Cancer of the pancreas develops from changes in the genetic code of the cells in the pancreas. Various parts of the pancreas can develop pancreatic cancer, but about 70% of pancreatic cancers occur in the head of the pancreas.
More than 95% of pancreatic cancers are adenocarcinoma. Adenocarcinoma is a cancer that begins in the cells that line the pancreatic ducts. Other cancers such as Neuroendocrine tumours (NETs), lymphomas or metastases organ from other cancers of other organs can also occur in the pancreas. Among all cancers, pancreatic cancer ranks fifth in terms of mortality. In the case of pancreatic cancer, the five-year survival rate is 11%.
Early stage pancreatic cancer usually has no symptoms until the disease is advanced. Several symptoms may be present:
Characterised by yellowish discoloration of the skin and eyes, as well as dark urine
(10-20% of people with pancreatic cancer develop diabetes).
The following tests can be used to diagnose pancreatic cancer:
Targeted blood tests are performed to help determine treatment options.
A safe and minimally invasive method that uses sound waves to visualise the pancreas and surrounding area to determine whether a tumour is present. One of the most effective tools for diagnostic and therapeutic interventions in the management of pancreatic cancer.
CT (computerised tomography) scans are used to obtain multiple images of the inside of the body using x-rays.
In MRI (magnetic resonance imaging), magnetic waves create a detailed image of the pancreas and surrounding organs.
During PET (positron emission tomography), a small amount of radioactive material is injected to highlight any tumours present.
Tissue Sampling Tests
Testing for tissue samples includes fine-needle aspiration (needle biopsy), laparoscopy, and endoscopy.
Your tests will be determined by the symptoms, type, and stage of your cancer.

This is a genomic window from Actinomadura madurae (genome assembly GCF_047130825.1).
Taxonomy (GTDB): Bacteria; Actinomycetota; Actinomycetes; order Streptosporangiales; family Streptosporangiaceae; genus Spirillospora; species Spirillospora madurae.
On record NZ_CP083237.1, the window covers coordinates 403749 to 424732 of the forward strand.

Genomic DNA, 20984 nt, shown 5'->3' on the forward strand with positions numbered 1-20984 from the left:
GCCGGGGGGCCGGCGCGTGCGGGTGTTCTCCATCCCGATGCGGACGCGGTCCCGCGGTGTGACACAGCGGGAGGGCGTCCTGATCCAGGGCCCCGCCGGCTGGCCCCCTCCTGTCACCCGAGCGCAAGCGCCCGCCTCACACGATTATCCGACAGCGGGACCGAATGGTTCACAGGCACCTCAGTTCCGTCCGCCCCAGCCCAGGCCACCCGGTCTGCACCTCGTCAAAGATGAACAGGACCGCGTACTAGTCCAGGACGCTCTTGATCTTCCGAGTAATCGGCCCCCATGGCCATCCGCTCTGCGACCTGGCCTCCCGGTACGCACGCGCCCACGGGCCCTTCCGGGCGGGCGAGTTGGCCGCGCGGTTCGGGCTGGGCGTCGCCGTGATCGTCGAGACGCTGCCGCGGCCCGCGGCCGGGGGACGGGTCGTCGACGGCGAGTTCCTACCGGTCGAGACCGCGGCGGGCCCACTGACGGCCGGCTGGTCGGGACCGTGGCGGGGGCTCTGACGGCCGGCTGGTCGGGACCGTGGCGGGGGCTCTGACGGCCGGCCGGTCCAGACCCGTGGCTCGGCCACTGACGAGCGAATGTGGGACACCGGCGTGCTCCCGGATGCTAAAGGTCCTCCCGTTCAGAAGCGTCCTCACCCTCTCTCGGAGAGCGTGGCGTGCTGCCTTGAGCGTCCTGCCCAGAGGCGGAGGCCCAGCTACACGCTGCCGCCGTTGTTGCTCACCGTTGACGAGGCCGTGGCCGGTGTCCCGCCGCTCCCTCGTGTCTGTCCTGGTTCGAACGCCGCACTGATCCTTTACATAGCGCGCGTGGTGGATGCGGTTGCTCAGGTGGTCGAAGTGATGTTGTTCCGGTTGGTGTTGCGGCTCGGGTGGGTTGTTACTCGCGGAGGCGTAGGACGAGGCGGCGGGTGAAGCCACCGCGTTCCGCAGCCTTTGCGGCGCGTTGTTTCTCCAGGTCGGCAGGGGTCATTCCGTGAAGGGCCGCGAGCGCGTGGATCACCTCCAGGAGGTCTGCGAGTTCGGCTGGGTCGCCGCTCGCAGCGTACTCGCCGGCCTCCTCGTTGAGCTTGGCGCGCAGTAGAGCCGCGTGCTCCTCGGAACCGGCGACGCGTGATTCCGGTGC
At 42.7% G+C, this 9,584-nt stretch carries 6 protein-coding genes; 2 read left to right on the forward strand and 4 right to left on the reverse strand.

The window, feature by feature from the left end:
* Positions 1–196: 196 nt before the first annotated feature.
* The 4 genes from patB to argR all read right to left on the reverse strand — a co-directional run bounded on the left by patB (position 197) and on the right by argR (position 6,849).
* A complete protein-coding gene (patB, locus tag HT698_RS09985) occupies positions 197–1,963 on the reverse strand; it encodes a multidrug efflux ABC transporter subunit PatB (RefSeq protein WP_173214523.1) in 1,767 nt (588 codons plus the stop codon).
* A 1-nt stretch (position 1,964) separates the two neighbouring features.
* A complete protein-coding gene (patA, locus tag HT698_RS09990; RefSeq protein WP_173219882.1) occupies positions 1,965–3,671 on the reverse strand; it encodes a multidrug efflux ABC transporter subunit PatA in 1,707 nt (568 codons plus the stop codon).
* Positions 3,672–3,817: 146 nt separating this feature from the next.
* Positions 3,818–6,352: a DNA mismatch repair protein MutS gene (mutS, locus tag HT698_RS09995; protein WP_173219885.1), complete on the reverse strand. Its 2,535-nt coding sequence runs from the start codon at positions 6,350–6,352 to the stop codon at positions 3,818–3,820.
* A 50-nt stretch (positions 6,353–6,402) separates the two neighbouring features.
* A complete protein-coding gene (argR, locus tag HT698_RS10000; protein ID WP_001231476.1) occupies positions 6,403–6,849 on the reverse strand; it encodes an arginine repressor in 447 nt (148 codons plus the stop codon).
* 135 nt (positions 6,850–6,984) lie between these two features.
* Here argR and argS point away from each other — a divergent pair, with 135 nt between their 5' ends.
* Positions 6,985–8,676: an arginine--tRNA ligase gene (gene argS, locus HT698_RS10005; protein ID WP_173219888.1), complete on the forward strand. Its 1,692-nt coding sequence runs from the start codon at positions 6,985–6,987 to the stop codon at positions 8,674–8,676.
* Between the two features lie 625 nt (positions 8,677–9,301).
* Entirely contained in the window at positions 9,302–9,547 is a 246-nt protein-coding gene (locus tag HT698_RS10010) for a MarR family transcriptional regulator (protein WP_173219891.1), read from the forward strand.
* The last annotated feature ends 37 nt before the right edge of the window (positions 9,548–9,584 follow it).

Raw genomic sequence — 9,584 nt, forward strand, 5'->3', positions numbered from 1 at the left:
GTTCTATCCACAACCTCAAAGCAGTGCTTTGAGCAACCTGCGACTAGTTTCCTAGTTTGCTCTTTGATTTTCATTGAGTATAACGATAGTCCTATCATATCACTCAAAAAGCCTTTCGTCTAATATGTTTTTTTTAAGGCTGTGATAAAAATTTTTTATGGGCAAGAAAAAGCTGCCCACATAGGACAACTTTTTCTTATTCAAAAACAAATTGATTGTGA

When you receive a diagnosis of pancreatic cancer, you may feel shocked, upset, anxious, or confused. These are normal reactions. Each person is affected differently by a diagnosis of pancreatic cancer. It will be a difficult time for the majority of people. However, some individuals manage to continue with their regular daily routines.
Talking with your doctor, family, and friends about your treatment options may be helpful. Please feel free to ask as many questions as possible to obtain as much information as possible. Whether or not you wish to be involved in the decision-making process for your treatment is entirely up to you.
To determine the stage of cancer, imaging and tissue sampling tests are performed (above). Pancreatic cancer is staged according to the TNM system, which describes cancer's stage from stage I to stage IV.
A combination of surgery, endoscopic treatment, chemotherapy, and radiation therapy may be used to treat pancreatic cancer.
Early disease is usually treated with surgery depending on the location of the cancer. Surgery may not be possible for patients with advanced pancreatic cancer. A common goal of treatment is to alleviate symptoms such as pain and digestive problems.
If you have pancreatic cancer, your medical team may discuss palliative care with you. Palliative care aims to enhance your quality of life by alleviating cancer symptoms without attempting to cure them.
Besides slowing the spread of pancreatic cancer, palliative treatment can relieve pain and help manage other symptoms. Radiation therapy, chemotherapy, or other drug therapies may be used in the treatment process.
Your treatment team may include a variety of different health professionals, such as:
Targeted therapy is applied for certain types of colon cancer. These innovative new drugs stop the growth of cancer cells by interfering with specific proteins and receptors or blood vessels that supply the tumour with what it needs to grow, survive and spread.
Also known as radiotherapy, SJMC has the Varian True Beam Linac and Helical Tomotherapy, which are advanced radiation therapy systems. These advanced radiation treatments include:
A disease's prognosis refers to its expected outcome. Your physician can provide you with information about your prognosis and treatment options. You must consider your test results, the type, stage, and location of cancer, as well as other factors such as your age, fitness, and medical history.
Most pancreatic cancers are not detected until they are advanced, as symptoms may be vague or go unnoticed initially. The prognosis can be excellent if the cancer is detected early and removed surgically.
SJMC Cancer & Radiosurgery Centre has been recognised for its leadership in cancer management.
The staff members and doctors at the centre are dedicated to providing the best possible care for each patient and aim to enhance the patient's emotional and physical well-being. The facility also offers various support groups and other services to help ease the daily stress of living with cancer.